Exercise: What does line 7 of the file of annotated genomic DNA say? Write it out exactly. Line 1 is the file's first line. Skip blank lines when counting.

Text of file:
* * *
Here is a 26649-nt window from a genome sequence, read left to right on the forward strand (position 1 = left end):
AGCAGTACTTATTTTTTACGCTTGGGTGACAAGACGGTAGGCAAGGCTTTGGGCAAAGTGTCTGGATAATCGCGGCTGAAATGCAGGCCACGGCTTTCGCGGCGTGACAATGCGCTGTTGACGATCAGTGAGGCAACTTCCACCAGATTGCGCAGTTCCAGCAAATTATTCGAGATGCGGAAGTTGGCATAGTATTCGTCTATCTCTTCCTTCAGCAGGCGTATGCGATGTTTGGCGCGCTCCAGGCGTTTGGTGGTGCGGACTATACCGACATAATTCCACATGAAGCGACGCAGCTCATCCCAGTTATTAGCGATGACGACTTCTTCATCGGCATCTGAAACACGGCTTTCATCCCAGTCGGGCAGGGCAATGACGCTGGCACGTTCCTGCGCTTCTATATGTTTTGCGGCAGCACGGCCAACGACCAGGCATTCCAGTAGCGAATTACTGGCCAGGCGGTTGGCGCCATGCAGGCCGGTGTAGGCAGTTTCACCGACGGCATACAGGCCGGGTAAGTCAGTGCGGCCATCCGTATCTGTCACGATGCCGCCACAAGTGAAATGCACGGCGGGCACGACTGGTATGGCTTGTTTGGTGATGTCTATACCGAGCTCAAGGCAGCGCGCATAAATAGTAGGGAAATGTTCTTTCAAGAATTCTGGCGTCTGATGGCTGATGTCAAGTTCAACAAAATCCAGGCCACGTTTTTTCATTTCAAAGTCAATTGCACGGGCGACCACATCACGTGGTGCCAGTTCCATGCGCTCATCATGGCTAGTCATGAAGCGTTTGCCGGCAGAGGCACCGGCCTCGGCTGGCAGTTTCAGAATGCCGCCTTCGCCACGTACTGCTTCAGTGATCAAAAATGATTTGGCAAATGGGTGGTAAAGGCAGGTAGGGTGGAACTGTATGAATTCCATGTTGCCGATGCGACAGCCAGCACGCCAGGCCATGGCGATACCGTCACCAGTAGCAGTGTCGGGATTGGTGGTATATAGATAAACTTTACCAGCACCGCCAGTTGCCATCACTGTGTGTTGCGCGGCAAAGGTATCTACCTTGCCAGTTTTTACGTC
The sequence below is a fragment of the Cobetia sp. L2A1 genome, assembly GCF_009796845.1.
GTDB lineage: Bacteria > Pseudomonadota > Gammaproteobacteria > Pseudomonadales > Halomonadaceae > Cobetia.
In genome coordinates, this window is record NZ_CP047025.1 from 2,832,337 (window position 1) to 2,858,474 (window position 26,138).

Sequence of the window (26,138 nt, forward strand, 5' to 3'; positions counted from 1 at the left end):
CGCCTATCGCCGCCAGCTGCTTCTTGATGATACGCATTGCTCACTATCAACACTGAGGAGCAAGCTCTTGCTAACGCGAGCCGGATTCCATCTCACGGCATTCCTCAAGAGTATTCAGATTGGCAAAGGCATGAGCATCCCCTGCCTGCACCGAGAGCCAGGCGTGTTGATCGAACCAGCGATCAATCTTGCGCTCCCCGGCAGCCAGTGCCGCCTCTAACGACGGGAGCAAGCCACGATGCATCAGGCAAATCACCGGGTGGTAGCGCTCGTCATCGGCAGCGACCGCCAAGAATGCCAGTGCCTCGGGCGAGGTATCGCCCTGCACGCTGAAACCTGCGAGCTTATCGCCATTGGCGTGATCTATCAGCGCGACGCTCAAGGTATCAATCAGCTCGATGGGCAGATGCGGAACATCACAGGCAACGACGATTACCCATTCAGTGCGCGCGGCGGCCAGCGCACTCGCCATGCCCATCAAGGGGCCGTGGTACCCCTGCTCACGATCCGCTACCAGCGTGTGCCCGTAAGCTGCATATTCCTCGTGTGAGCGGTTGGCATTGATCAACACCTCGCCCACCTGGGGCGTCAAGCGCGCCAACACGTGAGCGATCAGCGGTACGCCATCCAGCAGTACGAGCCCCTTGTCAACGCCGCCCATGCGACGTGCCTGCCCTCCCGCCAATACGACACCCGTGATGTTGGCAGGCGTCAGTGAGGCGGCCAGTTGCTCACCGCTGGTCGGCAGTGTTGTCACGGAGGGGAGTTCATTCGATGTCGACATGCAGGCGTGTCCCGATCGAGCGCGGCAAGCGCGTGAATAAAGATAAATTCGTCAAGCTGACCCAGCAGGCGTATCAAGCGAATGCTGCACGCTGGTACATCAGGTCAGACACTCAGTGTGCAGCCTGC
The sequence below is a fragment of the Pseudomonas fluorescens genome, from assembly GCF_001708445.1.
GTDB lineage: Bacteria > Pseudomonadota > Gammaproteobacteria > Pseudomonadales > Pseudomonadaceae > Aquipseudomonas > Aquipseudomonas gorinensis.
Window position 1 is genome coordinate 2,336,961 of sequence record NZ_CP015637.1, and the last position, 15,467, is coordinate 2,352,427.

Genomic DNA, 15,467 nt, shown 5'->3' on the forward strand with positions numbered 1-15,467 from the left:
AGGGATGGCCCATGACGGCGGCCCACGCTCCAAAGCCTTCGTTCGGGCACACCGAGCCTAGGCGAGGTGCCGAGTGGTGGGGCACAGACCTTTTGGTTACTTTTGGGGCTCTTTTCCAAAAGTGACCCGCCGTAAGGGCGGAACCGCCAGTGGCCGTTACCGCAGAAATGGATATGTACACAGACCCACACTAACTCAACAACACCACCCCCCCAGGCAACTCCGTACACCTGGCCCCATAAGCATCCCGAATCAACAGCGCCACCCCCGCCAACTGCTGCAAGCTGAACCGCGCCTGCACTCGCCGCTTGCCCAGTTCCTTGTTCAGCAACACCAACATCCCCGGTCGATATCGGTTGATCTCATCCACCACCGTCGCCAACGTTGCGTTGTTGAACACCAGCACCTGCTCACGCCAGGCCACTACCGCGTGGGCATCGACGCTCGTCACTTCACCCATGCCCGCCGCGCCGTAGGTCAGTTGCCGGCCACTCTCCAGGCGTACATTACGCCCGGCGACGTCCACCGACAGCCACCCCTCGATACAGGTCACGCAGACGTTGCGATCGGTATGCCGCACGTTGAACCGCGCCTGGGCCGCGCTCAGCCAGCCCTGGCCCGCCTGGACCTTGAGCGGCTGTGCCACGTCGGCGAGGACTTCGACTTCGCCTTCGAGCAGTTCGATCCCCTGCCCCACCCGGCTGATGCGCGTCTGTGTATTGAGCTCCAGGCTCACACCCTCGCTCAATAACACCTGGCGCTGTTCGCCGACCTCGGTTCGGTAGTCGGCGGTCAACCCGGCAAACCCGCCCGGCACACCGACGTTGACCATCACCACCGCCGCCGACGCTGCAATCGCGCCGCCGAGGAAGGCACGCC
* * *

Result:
CGCCTATCGCCGCCAGCTGCTTCTTGATGATACGCATTGCTCACTATCAACACTGAGGAGCAAGCTCTTGCTAACGCGAGCCGGATTCCATCTCACGGCATTCCTCAAGAGTATTCAGATTGGCAAAGGCATGAGCATCCCCTGCCTGCACCGAGAGCCAGGCGTGTTGATCGAACCAGCGATCAATCTTGCGCTCCCCGGCAGCCAGTGCCGCCTCTAACGACGGGAGCAAGCCACGATGCATCAGGCAAATCACCGGGTGGTAGCGCTCGTCATCGGCAGCGACCGCCAAGAATGCCAGTGCCTCGGGCGAGGTATCGCCCTGCACGCTGAAACCTGCGAGCTTATCGCCATTGGCGTGATCTATCAGCGCGACGCTCAAGGTATCAATCAGCTCGATGGGCAGATGCGGAACATCACAGGCAACGACGATTACCCATTCAGTGCGCGCGGCGGCCAGCGCACTCGCCATGCCCATCAAGGGGCCGTGGTACCCCTGCTCACGATCCGCTACCAGCGTGTGCCCGTAAGCTGCATATTCCTCGTGTGAGCGGTTGGCATTGATCAACACCTCGCCCACCTGGGGCGTCAAGCGCGCCAACACGTGAGCGATCAGCGGTACGCCATCCAGCAGTACGAGCCCCTTGTCAACGCCGCCCATGCGACGTGCCTGCCCTCCCGCCAATACGACACCCGTGATGTTGGCAGGCGTCAGTGAGGCGGCCAGTTGCTCACCGCTGGTCGGCAGTGTTGTCACGGAGGGGAGTTCATTCGATGTCGACATGCAGGCGTGTCCCGATCGAGCGCGGCAAGCGCGTGAATAAAGATAAATTCGTCAAGCTGACCCAGCAGGCGTATCAAGCGAATGCTGCACGCTGGTACATCAGGTCAGACACTCAGTGTGCAGCCTGC